If you’re going to be trying out a lot of console commands, you’re going to end up with a wall of information in your console soon enough. Just like a terminal, the clear() or console.clear() command will remove everything in the console and give you a blank slate.

Outputting to the console

You’ve likely used a console.log() command before, it’s the most common way to get information from your site to appear in the console. For a lot of developers, including me just a few years ago, this is about the extent of what they use the browser console for. But did you know there are several different ways in which you can log data to the console? Consider the following two options:

  • console.warn()
  • console.error()

These two commands perform a similar role to the console.log() command, but they are styled differently in the console by default. This makes it easier to spot in your console and by using them for actual warnings or errors you can tell from a glance if there’s a problem.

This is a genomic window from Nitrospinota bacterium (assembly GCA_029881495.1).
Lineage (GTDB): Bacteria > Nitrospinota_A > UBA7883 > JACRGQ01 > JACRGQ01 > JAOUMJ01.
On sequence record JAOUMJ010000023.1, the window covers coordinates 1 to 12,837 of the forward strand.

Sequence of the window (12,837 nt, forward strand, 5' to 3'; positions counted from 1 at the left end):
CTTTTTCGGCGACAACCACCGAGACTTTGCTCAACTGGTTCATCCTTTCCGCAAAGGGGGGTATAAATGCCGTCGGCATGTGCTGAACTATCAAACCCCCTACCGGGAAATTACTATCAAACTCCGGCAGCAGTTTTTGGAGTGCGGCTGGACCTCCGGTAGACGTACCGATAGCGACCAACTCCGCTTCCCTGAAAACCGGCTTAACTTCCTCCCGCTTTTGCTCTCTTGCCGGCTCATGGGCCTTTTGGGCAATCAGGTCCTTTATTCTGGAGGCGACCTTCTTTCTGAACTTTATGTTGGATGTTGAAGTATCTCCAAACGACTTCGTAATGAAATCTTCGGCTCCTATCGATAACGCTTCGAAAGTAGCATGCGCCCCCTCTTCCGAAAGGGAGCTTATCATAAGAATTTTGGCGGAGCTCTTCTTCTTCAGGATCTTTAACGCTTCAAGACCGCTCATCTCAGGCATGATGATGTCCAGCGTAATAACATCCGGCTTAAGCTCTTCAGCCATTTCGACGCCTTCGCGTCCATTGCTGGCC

Table your concerns

Some elements, like objects, (which most things in JavaScript are) are easy to understand when displayed in tabular format. Luckily, the console allows us to do just that with the console.table() command.

function Person(firstName, lastName) {
  this.firstName = firstName;
  this.lastName = lastName;
}

var me = new Person("John", "Smith");

console.table(me);
An example of a console.table() command in the browser console.

The console.table() command also accepts a second paramater in the form of an array of strings. This array is then used as the column headings in your table.

String substitution